View Poll Results: Do you use theory and scales in your guitar playing?

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  • Yes

    78 70.91%
  • No

    32 29.09%
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Thread: How important are scales and theory in your guitar playing?

  1. #11
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    Quote Originally Posted by ocnor View Post
    I'm self taught and play strictly by ear/feel. I can play all sorts of chords and scales but I don't even think/care about the names of them. I just know where to put my fingers to get the sound that I want.[This approach works with women as well ] This frees up my mind to concentrate on my singing and allows me to sing and play things at the same time.
    You know, I spent about 10 years studying theory in depth. It doesn't seem to get in the way of my singing.


    The basic concept with theory is that you learn everything you can, and practice it until you can do it in your sleep. Then, as soon as you get on stage, you forget all of it. Of course, you have to practice that part, too. To be sure, though, I'm not sitting there when I play thinking, O.K., this next chord is the V7 of II, and then we are going to play a II9, a flat II#9, to the I. I'm just playing.

    On the other hand, if I need to tell a bass player the form and the chord progresion quickly, it is a lot easier to just say, "rhythm changes in Bflat." than to sit there and say, "put your finger here for two beats, here for two beats," etc......


    Light

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  2. #12
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    Quote Originally Posted by Light View Post
    The real problem is thinking of theory as a series of rules - its not. Its a language,

    That's a great way to state it. I guess theory was derived because someone said, "That sounds good. Why is that??" and sat down to work out the why's and then came up with the annotation.

  3. #13
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    Quote Originally Posted by Light View Post
    On the other hand, if I need to tell a bass player the form and the chord progresion quickly, it is a lot easier to just say, "rhythm changes in Bflat." than to sit there and say, "put your finger here for two beats, here for two beats," etc......
    get a bass player that can HEAR the right notes.
    Interesting AND informative.

  4. #14
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    I'm going to re read this thread again before I commit. There is so much good stuff in there that I'm still digesting.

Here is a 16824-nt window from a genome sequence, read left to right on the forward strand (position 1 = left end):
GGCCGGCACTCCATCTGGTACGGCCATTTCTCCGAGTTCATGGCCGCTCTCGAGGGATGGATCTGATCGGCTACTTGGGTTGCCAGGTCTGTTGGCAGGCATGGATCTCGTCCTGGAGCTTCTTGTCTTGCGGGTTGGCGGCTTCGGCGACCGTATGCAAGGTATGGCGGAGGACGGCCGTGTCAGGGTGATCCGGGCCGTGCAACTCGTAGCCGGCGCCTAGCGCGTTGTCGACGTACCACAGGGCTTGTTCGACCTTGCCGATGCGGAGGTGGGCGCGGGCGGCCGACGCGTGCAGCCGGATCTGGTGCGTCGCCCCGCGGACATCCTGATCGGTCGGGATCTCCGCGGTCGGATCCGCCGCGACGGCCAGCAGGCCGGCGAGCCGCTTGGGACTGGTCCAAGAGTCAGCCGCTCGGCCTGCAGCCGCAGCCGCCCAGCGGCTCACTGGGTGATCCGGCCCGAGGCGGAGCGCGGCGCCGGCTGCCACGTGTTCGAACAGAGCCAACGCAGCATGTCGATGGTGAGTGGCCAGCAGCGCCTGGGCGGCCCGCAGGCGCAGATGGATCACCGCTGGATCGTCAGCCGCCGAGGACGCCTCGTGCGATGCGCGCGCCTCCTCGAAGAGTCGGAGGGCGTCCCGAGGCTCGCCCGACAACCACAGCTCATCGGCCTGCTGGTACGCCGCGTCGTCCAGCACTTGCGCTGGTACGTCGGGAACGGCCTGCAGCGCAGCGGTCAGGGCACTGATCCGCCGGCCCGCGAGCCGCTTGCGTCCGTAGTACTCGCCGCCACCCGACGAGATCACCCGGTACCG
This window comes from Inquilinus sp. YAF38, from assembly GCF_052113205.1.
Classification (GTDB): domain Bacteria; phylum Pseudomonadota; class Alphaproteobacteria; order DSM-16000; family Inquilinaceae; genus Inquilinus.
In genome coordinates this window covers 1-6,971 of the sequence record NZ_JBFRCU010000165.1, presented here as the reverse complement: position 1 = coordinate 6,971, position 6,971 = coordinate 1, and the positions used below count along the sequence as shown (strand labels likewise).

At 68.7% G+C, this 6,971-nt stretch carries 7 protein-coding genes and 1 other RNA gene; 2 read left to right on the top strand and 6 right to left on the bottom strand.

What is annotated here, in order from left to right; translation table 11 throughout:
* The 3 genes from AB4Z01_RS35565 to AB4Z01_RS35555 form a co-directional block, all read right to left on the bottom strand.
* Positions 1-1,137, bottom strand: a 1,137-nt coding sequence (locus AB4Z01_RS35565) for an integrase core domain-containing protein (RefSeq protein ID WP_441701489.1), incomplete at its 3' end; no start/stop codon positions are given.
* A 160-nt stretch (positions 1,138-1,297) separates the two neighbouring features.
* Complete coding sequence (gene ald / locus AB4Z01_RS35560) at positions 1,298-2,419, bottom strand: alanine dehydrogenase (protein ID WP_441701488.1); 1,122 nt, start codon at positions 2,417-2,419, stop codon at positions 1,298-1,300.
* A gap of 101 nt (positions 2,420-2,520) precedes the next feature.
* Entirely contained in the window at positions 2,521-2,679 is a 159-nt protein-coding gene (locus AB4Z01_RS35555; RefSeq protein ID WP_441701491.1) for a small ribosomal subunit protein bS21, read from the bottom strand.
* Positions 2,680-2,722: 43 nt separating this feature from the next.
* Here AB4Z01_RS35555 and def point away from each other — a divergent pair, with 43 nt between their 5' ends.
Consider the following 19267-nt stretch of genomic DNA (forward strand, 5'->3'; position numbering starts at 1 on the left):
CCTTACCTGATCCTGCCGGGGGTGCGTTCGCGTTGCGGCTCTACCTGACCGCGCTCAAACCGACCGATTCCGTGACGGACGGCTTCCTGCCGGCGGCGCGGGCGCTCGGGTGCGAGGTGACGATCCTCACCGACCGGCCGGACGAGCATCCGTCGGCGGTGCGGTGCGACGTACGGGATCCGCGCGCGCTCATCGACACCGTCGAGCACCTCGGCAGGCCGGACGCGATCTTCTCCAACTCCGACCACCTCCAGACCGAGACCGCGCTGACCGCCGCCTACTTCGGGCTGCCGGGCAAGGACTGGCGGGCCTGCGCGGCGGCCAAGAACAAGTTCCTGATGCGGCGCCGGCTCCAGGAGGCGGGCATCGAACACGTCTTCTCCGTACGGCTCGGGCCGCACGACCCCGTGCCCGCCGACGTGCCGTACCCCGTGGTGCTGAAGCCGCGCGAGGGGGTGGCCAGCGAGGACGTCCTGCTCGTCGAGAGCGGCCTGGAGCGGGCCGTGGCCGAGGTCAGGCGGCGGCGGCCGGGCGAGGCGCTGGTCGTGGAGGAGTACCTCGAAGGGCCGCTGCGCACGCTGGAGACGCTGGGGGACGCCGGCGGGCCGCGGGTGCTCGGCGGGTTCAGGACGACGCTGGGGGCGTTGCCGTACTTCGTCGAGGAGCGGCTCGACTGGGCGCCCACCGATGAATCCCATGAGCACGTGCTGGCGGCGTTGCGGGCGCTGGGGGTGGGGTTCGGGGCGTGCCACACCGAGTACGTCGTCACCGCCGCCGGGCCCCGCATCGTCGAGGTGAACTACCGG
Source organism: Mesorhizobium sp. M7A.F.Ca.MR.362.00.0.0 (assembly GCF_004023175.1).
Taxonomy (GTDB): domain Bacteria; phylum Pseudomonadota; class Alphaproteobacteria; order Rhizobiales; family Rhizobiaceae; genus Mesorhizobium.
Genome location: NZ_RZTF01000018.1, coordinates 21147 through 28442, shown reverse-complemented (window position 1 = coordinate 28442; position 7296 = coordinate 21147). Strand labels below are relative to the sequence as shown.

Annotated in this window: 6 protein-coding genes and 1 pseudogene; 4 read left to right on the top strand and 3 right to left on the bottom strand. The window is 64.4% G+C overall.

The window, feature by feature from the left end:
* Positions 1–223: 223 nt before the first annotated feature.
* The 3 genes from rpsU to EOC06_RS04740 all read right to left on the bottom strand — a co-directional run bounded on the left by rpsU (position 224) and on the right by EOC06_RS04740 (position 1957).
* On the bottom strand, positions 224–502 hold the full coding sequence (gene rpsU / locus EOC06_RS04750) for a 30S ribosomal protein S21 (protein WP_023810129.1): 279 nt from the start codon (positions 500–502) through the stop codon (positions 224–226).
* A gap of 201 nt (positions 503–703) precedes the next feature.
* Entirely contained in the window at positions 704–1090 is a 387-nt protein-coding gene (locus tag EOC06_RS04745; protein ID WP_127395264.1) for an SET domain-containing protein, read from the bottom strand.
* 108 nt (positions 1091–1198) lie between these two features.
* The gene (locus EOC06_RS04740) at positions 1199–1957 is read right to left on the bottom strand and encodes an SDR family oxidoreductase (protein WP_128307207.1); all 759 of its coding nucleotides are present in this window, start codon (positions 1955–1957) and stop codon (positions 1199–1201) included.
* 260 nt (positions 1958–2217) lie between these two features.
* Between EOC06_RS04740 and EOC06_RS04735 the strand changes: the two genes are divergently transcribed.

5. #15
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    Quote Originally Posted by ez_willis View Post
    get a bass player that can HEAR the right notes.
    You beat me to it.

  6. #16
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    Quote Originally Posted by ocnor View Post
    You beat me to it.
    it ain't rocket surgery. people make music and recording way more complicated than it needs to be.
    Interesting AND informative.

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    Quote Originally Posted by ez_willis View Post
    it ain't rocket surgery. people make music and recording way more complicated than it needs to be.

    Agreed, same goes for guitar repair. Nothing mysterious about it.
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  8. #18
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    As light said, everyone uses it whether or not they're aware of it.

    For professional musicians its essential imo as a tool of communication.

    For musicians like me who write and perform their own music, its a very helpful tool. So many times i've been writing a part, knowing already that i'll be harmonising it diatonically in thirds, and knowing exactly how to do that. Having to sit their working it out "by ear" is certainly an option. But i'll take the quicker one thanks.

    The only thing i dislike is the people who play "by ear" and who seem to hate people who know what they're doing theory wise. I don't see the need. Ultimately, for me at least, the aim is to get the music thats in my head, out into peoples ears. I don't care how that happens.
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    Like a lot of musicians, I learned to play by ear. I don't see anything wrong with this approach but it does put some restrictions on ones playing. After years of fumbling and stumbling along I decided I wanted to know why some things work and some don't, that is when I began to study theory. Understanding a bit of the "why" didn't help my dexterity but it certainly has helped me to make a number of improvements to my playing. I now conect aspects of music that I did not believe possible before learning a little bit of theory. I still don't understand a lot of theory but every time i learn (and understand) something new it seems to open a new area in my playing.
    The more I learn, the more I realize how much I don't know. [url]http://www.soundclick.com/sixfeetover[/url]

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